Dan Martell [00:29:13] Yeah. I’ll give you the short, short version. Most people lead to transactional leadership, which is tell them what to do. It’s called tell next check. Tell them what to do. Tell them what to do. Or check that it got done. How much to do next. Okay. So tell next check or sorry, tell, check next. That’s transactional leadership. Transformational leadership is clear outcomes. So I don’t tell people what to do. I tell them what it looks like when it’s done. Then I say, Here’s the things I’m going to be measuring along the way so that you can’t get off track. And then I’m going to meet with you on a frequency and review the output and coach you towards a better outcome. Right. And I have a whole framework for how to do the coaching, but think about writing a book. It’s like, okay, Paul, we’re writing a bestselling book. That’s the outcome. Like, the thing is going to sit between E-Myth and four hour work week. Like, I was very visual. It’s going to be reference like good the great like I, I was very clear on the intention, the motion, the focus of what we’re trying to do here. Okay. So as you’re writing, you got to understand, this is what we’re doing. This isn’t just a project for you. This is a movement. Okay. That’s the outcome measure is how many words per week are we producing towards that goal? Right. Pretty straightforward. We might even do. You know, another measurement I gave him is like grade three level English because somebody said that and it’s true. It’s funny because I read my friend’s books that are a little heavy, kind of like university style writing, and I’m like, Ooh, I could see how a lot of people would not resonate with these big words. So like, again, that’s another measurement. It needs to be this and needs to be this, it needs to be this. And then coaching and success. That was the rhythm we created where we met every week, right on the current chapter. And then the next week on the feedback from the last or the new chapter. New chapter, last chapter. And that’s where I would coach and I would say, you know how you wrote this, okay? This is the this is what you’re missing. This, this, and this. It’s a punch. Every every ending of a chapter in every end of a section has to end with a recap punch. And I would give them examples. And that was the coaching side. And that allows you what happens with transformational leadership is that you then build a team underneath you that can produce. Right. Most people spend very little time and I can prove it just by looking at their calendar, actually developing their people. They manage projects, but they have no time in their calendar to actually develop and train their team. And the end of the day, you’re only going to grow to the level of your team and they’re only going to grow at a level of where you’re at and you’re going to training them. If they’re on your team.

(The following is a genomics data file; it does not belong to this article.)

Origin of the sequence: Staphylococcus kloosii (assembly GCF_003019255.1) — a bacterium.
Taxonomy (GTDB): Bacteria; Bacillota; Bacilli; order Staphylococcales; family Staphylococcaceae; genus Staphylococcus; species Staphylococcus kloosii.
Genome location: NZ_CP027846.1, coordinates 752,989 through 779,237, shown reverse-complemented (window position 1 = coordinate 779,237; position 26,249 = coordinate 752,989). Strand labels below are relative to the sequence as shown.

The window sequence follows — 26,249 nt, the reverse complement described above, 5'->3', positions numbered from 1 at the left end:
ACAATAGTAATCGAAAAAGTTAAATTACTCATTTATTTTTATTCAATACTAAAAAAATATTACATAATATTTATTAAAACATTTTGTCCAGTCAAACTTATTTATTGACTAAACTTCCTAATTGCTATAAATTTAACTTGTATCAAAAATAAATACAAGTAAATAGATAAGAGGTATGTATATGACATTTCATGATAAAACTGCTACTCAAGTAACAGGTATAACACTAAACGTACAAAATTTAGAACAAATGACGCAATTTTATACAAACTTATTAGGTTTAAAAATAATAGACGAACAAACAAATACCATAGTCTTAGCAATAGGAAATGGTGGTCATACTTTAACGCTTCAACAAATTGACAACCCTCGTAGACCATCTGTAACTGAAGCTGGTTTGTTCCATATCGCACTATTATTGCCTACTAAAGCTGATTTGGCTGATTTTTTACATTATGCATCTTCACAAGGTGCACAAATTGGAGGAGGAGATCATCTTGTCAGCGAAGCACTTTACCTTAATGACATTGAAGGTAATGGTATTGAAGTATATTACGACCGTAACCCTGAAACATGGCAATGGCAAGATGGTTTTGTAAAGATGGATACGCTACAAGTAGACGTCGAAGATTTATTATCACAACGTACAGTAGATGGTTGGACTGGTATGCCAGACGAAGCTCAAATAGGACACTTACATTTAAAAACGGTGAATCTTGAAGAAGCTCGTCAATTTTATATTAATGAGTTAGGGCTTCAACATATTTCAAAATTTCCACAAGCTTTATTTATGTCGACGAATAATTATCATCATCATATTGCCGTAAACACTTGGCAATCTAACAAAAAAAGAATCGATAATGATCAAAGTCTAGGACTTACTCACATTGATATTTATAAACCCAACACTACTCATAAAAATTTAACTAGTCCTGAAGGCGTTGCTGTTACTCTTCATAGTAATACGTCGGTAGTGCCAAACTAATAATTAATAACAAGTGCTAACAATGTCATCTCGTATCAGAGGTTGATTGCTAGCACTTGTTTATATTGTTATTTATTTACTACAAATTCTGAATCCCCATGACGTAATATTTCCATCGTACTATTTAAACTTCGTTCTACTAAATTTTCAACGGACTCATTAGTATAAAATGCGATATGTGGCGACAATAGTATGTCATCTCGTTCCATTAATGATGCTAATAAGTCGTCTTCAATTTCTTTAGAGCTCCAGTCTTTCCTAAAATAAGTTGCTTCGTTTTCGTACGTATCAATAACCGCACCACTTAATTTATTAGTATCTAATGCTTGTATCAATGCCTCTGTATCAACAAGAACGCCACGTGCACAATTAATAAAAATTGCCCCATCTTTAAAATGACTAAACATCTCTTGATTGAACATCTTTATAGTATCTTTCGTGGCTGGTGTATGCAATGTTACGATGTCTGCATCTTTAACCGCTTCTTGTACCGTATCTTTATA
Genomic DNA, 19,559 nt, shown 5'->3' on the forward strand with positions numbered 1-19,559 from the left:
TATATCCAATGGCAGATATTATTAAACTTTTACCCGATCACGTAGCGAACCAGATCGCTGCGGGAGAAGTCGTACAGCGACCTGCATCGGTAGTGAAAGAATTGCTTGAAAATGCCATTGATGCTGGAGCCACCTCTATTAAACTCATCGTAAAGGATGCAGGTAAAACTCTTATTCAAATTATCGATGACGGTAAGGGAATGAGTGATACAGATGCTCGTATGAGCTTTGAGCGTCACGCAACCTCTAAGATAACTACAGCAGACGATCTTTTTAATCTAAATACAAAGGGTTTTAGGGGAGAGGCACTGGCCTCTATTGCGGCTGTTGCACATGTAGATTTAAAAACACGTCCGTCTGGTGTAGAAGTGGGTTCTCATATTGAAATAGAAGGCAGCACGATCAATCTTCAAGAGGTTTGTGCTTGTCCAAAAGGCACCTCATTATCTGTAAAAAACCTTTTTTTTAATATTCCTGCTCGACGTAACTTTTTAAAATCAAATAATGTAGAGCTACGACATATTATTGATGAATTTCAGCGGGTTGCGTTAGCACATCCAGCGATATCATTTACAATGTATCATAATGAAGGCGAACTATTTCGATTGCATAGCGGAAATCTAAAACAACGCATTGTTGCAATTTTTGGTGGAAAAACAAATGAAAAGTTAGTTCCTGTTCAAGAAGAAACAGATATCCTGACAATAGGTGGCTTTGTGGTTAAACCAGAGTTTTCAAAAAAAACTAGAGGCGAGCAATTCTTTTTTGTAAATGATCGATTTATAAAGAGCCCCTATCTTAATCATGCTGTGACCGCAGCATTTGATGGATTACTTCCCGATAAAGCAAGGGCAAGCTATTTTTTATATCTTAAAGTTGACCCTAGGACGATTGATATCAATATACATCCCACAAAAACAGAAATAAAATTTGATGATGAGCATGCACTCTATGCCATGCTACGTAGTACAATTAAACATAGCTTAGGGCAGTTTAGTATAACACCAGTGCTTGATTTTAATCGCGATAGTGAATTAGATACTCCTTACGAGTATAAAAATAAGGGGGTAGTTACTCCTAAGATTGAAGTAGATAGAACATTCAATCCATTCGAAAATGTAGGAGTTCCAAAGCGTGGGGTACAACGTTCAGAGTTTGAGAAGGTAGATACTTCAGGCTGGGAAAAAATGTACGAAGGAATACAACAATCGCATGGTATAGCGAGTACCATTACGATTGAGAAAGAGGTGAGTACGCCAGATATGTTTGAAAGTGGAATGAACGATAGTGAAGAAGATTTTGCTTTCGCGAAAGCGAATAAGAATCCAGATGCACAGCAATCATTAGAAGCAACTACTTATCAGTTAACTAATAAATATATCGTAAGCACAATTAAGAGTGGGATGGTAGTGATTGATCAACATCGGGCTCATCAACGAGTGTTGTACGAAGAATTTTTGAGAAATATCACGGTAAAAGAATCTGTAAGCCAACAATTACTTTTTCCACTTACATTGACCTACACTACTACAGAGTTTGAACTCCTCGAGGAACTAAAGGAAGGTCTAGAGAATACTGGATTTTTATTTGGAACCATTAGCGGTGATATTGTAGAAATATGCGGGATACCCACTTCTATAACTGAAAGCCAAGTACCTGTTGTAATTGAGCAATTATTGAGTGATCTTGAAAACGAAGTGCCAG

Chandler Bolt [00:31:32] That’s great. And what does that look like in your calendar? Is that one on ones? Is that something different? Like what? What’s the time in your calendar where it’s Oh, that’s developing the team?